Yes, it means there is not a leap second at the end of the current day. (Seeing as today is 2 January, this is expected.)
That flag is separate from the leapfile stuff, though; NTP can learn leap information from its upstream servers, and that will affect that flag. So, even if you were checking ntpq -c rv on the day of a leap second, you wouldn’t know if it said leap_add_sec because of a leap file or because it had learned it from other servers.
If you’ve replaced the file more than a day ago and it hasn’t logged anything, i don’t think i have an answer for you. Sorry. Besides updating to current software, or asking someone else. Or straceing ntpd’s file I/O.
Hm, those should only be easy to spot if they directly synchronize to smearing S1 servers.
If a machine synchronizes to an upstream server which in turn synchronizes to a smearing server then this can be detected so easily. If the machine then gets smeared time from upstream, and has a leap second file configured in addition then the machine is probably 1 s off after the leap second / smearing, and I’d expect that the machine’s time is stepped at some point in time thereafter.
Thanks for this analysis, Ask, it’s really interesting.
Is there any way to estimate how many clients had bad time because of pool servers not doing leap second correctly? My naive guess is it’s about 1% of NTP Pool clients, or approximately 100,000 machines.
My math could easily be wrong though… Here’s how I got there. Clients frequently have 4 random pool servers configured (Linux defaults). So if they have 2 or more bad servers the consensus algorithm won’t help and they may have bad time. 442 servers had bad time, roughly 10% of the pool. So there’s a 10% * 10% = 1% chance of a client having at least 2 bad pool servers and therefore bad time. There’s 5–15M clients using the NTP pool, so 1% of 10M is 100,000. Like I said, could easily be wrong, but that’s what I wrote on my napkin here.
That estimate seems a bit too low to me. On my server in a small country zone I see that it had more than 4M clients (unique IP addresses) in last 24 hours. I’m not sure how much of that is from Snapchat, but globally I’d expect the number of clients to be much higher.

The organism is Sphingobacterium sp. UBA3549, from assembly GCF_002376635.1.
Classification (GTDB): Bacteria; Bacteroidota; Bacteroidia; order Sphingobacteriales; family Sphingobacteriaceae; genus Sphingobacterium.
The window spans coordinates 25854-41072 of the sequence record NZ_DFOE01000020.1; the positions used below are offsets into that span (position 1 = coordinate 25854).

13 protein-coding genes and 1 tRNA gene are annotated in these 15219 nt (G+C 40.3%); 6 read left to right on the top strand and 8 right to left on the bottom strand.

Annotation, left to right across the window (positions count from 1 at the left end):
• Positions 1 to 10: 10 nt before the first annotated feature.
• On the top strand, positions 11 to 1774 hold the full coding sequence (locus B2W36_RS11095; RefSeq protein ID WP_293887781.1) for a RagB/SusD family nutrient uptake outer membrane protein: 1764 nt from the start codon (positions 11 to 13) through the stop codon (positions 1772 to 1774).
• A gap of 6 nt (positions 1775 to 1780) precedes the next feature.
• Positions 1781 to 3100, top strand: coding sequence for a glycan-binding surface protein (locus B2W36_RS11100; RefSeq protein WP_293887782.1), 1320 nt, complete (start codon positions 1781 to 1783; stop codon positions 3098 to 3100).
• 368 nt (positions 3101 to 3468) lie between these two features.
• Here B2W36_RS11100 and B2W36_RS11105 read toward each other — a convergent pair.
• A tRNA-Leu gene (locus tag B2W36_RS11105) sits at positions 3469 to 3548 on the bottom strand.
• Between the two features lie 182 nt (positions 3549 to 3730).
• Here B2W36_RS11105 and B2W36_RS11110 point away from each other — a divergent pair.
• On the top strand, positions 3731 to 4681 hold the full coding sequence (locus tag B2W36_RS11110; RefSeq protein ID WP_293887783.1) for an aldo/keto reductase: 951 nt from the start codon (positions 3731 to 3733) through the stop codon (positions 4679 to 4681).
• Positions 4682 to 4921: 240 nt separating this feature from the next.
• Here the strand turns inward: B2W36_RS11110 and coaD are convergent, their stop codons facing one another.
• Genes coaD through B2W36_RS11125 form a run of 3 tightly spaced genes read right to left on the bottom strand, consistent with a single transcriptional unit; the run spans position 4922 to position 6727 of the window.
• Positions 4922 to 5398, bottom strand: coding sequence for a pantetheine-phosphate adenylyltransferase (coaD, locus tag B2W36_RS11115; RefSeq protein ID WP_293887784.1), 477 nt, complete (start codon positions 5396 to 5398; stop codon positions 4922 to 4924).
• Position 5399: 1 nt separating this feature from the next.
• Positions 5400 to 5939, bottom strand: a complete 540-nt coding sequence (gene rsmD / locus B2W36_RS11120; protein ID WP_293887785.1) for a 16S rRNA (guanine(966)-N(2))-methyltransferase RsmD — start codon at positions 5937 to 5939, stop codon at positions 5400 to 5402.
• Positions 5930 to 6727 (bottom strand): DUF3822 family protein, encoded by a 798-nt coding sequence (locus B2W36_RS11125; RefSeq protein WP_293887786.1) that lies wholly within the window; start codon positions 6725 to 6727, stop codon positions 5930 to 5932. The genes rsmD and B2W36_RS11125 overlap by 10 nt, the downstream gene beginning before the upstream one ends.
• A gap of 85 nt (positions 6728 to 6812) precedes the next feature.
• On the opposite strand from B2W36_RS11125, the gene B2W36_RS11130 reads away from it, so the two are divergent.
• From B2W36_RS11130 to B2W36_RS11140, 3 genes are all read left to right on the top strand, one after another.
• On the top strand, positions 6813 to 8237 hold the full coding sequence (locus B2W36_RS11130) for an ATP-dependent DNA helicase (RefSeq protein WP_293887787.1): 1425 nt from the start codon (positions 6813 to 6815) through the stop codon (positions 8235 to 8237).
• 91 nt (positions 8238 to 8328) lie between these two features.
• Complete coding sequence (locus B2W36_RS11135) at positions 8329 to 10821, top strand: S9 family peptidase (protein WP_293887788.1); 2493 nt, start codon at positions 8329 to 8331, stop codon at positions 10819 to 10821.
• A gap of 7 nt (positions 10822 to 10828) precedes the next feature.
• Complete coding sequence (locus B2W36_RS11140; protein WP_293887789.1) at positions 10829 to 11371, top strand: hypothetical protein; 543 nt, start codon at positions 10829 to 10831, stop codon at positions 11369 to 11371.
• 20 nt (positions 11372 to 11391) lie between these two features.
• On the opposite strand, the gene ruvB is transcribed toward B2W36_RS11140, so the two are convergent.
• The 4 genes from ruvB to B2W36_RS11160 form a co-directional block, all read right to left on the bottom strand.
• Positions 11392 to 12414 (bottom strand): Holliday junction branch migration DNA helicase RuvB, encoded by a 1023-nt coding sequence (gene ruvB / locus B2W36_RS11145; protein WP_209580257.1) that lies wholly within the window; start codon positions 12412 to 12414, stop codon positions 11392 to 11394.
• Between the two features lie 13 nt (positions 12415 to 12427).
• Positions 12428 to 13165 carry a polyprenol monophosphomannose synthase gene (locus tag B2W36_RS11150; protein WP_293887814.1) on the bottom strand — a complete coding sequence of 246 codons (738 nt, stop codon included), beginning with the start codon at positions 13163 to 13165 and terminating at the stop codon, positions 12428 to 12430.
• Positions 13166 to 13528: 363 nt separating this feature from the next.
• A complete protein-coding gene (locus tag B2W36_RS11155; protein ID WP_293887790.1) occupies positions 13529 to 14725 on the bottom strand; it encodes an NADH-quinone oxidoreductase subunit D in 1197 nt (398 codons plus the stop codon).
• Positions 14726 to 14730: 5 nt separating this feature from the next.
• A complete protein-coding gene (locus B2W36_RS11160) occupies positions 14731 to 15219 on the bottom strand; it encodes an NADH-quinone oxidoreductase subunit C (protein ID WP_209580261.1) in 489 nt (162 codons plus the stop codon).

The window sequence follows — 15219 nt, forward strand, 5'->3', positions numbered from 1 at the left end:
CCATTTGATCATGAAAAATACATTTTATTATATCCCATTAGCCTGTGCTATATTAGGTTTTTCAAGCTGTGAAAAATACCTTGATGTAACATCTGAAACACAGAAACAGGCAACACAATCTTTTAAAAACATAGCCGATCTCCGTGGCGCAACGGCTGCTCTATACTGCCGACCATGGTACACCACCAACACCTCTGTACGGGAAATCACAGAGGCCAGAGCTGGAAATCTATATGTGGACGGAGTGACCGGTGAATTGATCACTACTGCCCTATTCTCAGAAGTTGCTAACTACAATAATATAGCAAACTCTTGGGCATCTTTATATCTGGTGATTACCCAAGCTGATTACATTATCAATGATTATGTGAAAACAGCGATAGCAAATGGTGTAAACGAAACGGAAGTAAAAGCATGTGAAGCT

I suspect the true number of clients is in the hundreds of millions or more, most of them SNTP clients. They will likely all easily get messed up by a bad time stamp. Most of the clients are not very thoughtfullly made, is my impression.
At least tens of millions of Linux installations (NTP clients) seems reasonable, too. For them your percentage estimate seems reasonable.
However I suspect the pain was unevenly distributed. I haven’t looked but likely the “got leap wrong” servers weren’t evenly distributed through the zones/regions.
Thanks for the feedback on my estimate. I forgot about the SNTP clients, they will certainly behave differently. But maybe 1% of ntpd installations is reasonable. Seems like a big enough number to contemplate preventing this problem next time in roughly two years.
I know it’s difficult to estimate the number of NTP Pool clients. I took the 5-15M number from the Wikipedia page which cites an NTP Pool page for it. But those numbers are from 2011!
If anyone else is interested, perhaps we could discuss the question of how to measure the client population in a new forum post. I’m out of date on techniques for this but would be glad to contribute some grunt work with data processing.
For the estimate to be realistic, you also need to take into account 2nd or even 3rd generation clients.
It’s not uncommon for networks to use a gateway machine running ntpd to then provide time to all the other machines on the network (usually using NAT, so we can’t even really do more than guess how many of them there may be.
My current network is tiny, with only about a dozen machines (plus a few devices using sntp), and in the days before I had a GPS PPS source, I still only used the gateway to get time from the pool - everything else got time from the gateway.
Before retiring, I ran far bigger networks, and used a similar arrangement, although with a variable number of external gateways, depending on the need for redundancy. In those cases, there were 100s or 1000s of machines behind each gateway getting time from the pool - which I suggest is not unusual.